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  • Inland Revenue Ordinance Section 15F – Double Taxation Risk on MNC with Research & Development (R&D) functions in Hong Kong

Pre-Revenue Cross-Border Tax Planning (R&D Cost Recharge Arrangement) needed

Hong Kong has been promoting itself as the Asian R&D hub in recent years. Lots of subsidies have been provided by the HKSAR government, HKSTP (Science Park), Cyberport and other organisations to encourage MNCs to set up their R&D center in Hong Kong. Meanwhile, as Hong Kong is just a small city with small population size, very often these MNCs would carry out R&D activities in other tax jurisdictions as well (e.g., the PRC, the US, Taiwan).

Effective from the year of assessment 2020/21, Section 15F of the Inland Revenue Ordinance (IRO) has been proven to be a catalyst for taxpayers with R&D functions in multiple locations (including Hong Kong) to implement tax planning. In particular, it applies to the following situations:-

  • A Hong Kong company has been set up to carry on R&D functions in Hong Kong. Most of them are located in Science Park, Cyberport and other incubation centres;
  • The legal title of the Intellectual Property (IP) generated from the R&D activities does not belong to the Hong Kong company despite the fact that the Hong Kong company contributes all or part of the value creation processes (i.e., DEMPE [1] );
  • Particular attention would be paid by the Inland Revenue Department (IRD) if the IP legal owner is located in low-tax jurisdictions (e.g., the BVI, Cayman Islands); and
  • The IP is expected to generate income in the future either via licensing (royalty) income or sales of IP.

Section 15F of the IRO allows the IRD to impose Hong Kong Profits Tax on the income generated from the IP even though the legal owner of the IP is a non-Hong Kong tax resident as long as part or all of the R&D activities are performed in Hong Kong. In most cases, the overseas legal owner is a related company of the Hong Kong company.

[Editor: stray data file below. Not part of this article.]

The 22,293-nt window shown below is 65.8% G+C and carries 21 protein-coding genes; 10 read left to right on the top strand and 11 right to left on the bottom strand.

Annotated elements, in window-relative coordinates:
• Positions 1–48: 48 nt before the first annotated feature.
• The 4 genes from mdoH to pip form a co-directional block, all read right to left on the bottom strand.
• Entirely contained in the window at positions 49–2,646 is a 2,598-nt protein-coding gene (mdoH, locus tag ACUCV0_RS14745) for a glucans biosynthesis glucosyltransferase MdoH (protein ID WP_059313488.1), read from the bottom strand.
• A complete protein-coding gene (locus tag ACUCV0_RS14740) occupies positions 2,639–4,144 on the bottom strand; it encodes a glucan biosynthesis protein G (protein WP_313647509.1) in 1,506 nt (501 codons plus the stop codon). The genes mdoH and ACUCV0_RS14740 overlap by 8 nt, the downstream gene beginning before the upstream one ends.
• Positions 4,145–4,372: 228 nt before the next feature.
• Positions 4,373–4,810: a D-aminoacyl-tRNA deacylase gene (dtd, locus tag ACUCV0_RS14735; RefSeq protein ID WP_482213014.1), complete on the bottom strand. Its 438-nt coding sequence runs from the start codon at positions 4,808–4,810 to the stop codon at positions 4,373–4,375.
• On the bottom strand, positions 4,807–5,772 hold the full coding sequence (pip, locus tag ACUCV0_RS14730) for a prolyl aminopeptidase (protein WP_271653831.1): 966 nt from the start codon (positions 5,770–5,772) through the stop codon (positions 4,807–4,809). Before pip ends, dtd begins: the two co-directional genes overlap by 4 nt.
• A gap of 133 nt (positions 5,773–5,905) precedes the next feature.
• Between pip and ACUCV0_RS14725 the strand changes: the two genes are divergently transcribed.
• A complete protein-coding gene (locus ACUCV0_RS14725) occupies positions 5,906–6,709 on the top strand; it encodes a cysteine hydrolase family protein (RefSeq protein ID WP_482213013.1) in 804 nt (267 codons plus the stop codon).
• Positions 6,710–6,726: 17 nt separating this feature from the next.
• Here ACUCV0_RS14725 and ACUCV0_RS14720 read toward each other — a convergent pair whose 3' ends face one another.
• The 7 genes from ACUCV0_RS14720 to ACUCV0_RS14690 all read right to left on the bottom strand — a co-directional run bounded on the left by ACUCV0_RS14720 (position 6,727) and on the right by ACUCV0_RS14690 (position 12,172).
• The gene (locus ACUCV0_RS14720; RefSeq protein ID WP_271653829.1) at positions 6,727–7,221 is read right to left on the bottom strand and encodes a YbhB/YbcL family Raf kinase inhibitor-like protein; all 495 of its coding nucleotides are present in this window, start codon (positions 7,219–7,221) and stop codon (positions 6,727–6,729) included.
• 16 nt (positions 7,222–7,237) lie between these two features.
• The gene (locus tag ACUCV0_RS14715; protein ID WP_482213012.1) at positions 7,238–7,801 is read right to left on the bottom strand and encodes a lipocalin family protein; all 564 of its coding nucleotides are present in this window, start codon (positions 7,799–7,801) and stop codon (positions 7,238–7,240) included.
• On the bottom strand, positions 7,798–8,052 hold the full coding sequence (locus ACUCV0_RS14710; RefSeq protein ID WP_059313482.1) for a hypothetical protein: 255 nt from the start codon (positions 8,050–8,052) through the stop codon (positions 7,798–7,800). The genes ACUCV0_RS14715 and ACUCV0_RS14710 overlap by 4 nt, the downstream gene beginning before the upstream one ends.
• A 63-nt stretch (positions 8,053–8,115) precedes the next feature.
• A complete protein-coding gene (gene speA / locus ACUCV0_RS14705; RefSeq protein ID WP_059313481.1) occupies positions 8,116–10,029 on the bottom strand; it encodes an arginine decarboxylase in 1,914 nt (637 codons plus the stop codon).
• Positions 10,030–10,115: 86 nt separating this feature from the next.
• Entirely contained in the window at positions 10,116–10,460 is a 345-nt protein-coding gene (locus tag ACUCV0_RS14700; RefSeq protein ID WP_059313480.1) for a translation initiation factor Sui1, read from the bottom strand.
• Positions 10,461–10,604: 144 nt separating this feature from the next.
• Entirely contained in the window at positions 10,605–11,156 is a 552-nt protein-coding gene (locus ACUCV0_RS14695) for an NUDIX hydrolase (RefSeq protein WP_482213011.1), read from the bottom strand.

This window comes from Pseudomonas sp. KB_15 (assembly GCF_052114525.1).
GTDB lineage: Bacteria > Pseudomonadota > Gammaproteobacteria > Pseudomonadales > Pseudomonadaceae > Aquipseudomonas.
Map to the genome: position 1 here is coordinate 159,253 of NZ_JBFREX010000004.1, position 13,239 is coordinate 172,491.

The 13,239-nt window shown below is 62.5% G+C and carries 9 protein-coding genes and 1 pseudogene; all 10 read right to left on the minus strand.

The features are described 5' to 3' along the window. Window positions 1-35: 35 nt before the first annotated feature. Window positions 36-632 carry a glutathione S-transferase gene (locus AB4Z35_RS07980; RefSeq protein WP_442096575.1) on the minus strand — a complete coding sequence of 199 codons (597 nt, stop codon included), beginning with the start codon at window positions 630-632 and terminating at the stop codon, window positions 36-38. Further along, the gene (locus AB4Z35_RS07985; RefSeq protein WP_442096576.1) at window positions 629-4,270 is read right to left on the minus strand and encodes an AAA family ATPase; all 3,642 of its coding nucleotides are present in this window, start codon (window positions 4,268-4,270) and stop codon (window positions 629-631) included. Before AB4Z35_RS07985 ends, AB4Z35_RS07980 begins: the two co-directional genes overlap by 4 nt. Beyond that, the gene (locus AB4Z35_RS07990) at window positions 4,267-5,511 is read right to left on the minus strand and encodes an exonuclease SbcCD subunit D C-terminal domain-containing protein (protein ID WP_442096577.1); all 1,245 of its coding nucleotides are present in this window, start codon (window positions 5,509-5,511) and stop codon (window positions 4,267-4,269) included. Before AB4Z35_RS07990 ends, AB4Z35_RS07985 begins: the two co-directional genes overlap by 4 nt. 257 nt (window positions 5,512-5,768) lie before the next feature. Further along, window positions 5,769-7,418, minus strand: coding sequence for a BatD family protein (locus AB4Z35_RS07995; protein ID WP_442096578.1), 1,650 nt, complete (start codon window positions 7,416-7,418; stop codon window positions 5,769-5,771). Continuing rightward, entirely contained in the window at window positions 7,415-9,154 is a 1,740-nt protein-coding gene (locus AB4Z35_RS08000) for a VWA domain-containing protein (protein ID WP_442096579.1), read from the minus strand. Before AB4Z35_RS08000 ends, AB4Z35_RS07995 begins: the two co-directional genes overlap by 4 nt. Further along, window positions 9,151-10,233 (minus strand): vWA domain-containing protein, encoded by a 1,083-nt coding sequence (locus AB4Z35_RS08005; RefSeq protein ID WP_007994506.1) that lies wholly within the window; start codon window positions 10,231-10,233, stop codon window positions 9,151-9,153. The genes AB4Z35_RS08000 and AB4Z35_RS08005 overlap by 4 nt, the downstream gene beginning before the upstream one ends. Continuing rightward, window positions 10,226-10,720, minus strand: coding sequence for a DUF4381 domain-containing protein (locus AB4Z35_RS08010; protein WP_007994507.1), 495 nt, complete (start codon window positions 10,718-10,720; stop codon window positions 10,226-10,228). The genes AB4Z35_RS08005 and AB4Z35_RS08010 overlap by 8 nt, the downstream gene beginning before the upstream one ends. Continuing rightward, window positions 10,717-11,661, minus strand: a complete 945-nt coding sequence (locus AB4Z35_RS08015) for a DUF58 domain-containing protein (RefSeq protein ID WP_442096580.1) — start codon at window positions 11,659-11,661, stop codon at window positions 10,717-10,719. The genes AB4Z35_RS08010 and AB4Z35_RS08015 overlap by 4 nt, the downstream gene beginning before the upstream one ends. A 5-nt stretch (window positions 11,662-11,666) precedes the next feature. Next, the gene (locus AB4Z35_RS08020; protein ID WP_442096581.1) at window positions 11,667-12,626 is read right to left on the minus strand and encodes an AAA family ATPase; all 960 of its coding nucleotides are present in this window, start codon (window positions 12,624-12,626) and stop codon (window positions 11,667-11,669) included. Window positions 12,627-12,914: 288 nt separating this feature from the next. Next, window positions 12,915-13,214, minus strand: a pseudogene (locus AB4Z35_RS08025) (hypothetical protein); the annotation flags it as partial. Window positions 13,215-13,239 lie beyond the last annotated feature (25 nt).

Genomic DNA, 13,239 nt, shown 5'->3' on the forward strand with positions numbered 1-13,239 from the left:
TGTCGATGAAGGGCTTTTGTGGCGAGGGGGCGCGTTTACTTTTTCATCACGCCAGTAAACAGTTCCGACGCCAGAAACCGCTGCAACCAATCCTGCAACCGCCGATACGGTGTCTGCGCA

The underlying principle is that taxpayers should pay tax in their value creation jurisdiction / operating jurisdiction (i.e., Hong Kong in this case) over the place of incorporation of the legal owner. 

Double Taxation risk arises as the legal owners of the IP may also have to pay tax in their own jurisdictions. If that jurisdiction is not a Double Taxation Agreement (DTA) partner of Hong Kong (e.g., the US and Taiwan), tax credit may not be available to resolve the double taxation risk.

[1] Development, Enhancement, Maintenance, Protection or Exploitation

Points to note

Section 15F of the IRO aims to tackle situations when a Hong Kong company performs R&D functions for the group but with low or no remuneration. Unfortunately, without inter-company arrangements, it is impossible for the Hong Kong R&D company to earn an income from its R&D activities in an early stage and thus would fall within the target of the IRD.

As such, setting up R&D proper inter-company arrangements such that the Hong Kong company is fairly compensated for its functions and risks is the solution to the double taxation risk. 

Based on the above logic, Start-Up companies have to commence considering cross-border tax planning even during pre-revenue period. All these arrangements have to be first reflected in the accounting records and financial statements of the Hong Kong company. As such, taxpayers cannot wait until the challenges from the IRD to remedy the situation. 

Two important considerations should be in place in setting up R&D inter-company arrangements:-

  • Common arrangements include Cost Recharge Arrangements and Cost Contribution Arrangement (CCA). Taxpayers should select the best suitable methods based on its own situations. Under a typical CCA, the IRD expects that the Hong Kong company would share a portion of the benefits (profits) arising from the relevant IPs; and
  • Transfer pricing policy and documentation should be in place to demonstrate that arm’s length (fair) amount of income have been allocated to the Hong Kong company to reflect the value created by its R&D activities.

Last but not least, always keep the enhanced R&D tax incentives in mind. With double or even treble amount (200% / 300%) of tax deduction on qualified R&D expenses, it could help you save significant amount of Hong Kong tax or even turn the Hong Kong company into tax loss position even when the Hong Kong company is compensated by overseas group companies with reasonable amount of income for its R&D activities. 

All in all, proper early pre-revenue tax planning will not only reduce your double taxation risk, but may not necessarily increase your immediate tax burden at the same time. You can always find your tax consultants for a tailor-made advice. 

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